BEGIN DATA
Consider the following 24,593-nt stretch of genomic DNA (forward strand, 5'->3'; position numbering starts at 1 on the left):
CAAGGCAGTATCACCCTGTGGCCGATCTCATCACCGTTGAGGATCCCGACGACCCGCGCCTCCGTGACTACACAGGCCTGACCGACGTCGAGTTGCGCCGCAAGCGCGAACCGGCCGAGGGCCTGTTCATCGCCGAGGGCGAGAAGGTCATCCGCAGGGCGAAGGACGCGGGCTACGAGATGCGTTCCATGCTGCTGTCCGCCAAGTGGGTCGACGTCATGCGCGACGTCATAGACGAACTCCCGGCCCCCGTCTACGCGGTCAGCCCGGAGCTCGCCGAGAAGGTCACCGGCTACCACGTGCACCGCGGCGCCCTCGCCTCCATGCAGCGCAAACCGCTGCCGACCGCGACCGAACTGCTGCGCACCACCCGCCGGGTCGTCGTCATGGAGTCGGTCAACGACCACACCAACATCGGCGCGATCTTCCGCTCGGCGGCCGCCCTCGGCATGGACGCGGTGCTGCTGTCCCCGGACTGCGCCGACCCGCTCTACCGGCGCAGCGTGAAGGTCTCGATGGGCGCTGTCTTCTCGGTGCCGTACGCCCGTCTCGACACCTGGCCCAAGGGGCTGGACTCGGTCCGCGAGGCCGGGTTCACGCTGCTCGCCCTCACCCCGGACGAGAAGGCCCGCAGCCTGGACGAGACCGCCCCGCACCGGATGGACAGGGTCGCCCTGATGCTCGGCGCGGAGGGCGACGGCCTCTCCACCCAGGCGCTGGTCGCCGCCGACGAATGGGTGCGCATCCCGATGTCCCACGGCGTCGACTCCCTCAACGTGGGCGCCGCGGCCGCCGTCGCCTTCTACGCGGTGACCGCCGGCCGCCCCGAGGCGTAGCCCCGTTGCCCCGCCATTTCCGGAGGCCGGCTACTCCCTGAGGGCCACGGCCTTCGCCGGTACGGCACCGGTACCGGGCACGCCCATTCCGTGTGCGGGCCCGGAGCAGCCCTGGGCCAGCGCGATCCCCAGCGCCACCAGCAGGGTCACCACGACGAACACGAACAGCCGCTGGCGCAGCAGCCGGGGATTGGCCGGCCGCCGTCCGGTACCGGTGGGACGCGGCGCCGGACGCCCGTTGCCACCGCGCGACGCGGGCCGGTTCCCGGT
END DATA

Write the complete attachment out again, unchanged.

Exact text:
Consider the following 24,593-nt stretch of genomic DNA (forward strand, 5'->3'; position numbering starts at 1 on the left):
CAAGGCAGTATCACCCTGTGGCCGATCTCATCACCGTTGAGGATCCCGACGACCCGCGCCTCCGTGACTACACAGGCCTGACCGACGTCGAGTTGCGCCGCAAGCGCGAACCGGCCGAGGGCCTGTTCATCGCCGAGGGCGAGAAGGTCATCCGCAGGGCGAAGGACGCGGGCTACGAGATGCGTTCCATGCTGCTGTCCGCCAAGTGGGTCGACGTCATGCGCGACGTCATAGACGAACTCCCGGCCCCCGTCTACGCGGTCAGCCCGGAGCTCGCCGAGAAGGTCACCGGCTACCACGTGCACCGCGGCGCCCTCGCCTCCATGCAGCGCAAACCGCTGCCGACCGCGACCGAACTGCTGCGCACCACCCGCCGGGTCGTCGTCATGGAGTCGGTCAACGACCACACCAACATCGGCGCGATCTTCCGCTCGGCGGCCGCCCTCGGCATGGACGCGGTGCTGCTGTCCCCGGACTGCGCCGACCCGCTCTACCGGCGCAGCGTGAAGGTCTCGATGGGCGCTGTCTTCTCGGTGCCGTACGCCCGTCTCGACACCTGGCCCAAGGGGCTGGACTCGGTCCGCGAGGCCGGGTTCACGCTGCTCGCCCTCACCCCGGACGAGAAGGCCCGCAGCCTGGACGAGACCGCCCCGCACCGGATGGACAGGGTCGCCCTGATGCTCGGCGCGGAGGGCGACGGCCTCTCCACCCAGGCGCTGGTCGCCGCCGACGAATGGGTGCGCATCCCGATGTCCCACGGCGTCGACTCCCTCAACGTGGGCGCCGCGGCCGCCGTCGCCTTCTACGCGGTGACCGCCGGCCGCCCCGAGGCGTAGCCCCGTTGCCCCGCCATTTCCGGAGGCCGGCTACTCCCTGAGGGCCACGGCCTTCGCCGGTACGGCACCGGTACCGGGCACGCCCATTCCGTGTGCGGGCCCGGAGCAGCCCTGGGCCAGCGCGATCCCCAGCGCCACCAGCAGGGTCACCACGACGAACACGAACAGCCGCTGGCGCAGCAGCCGGGGATTGGCCGGCCGCCGTCCGGTACCGGTGGGACGCGGCGCCGGACGCCCGTTGCCACCGCGCGACGCGGGCCGGTTCCCGGT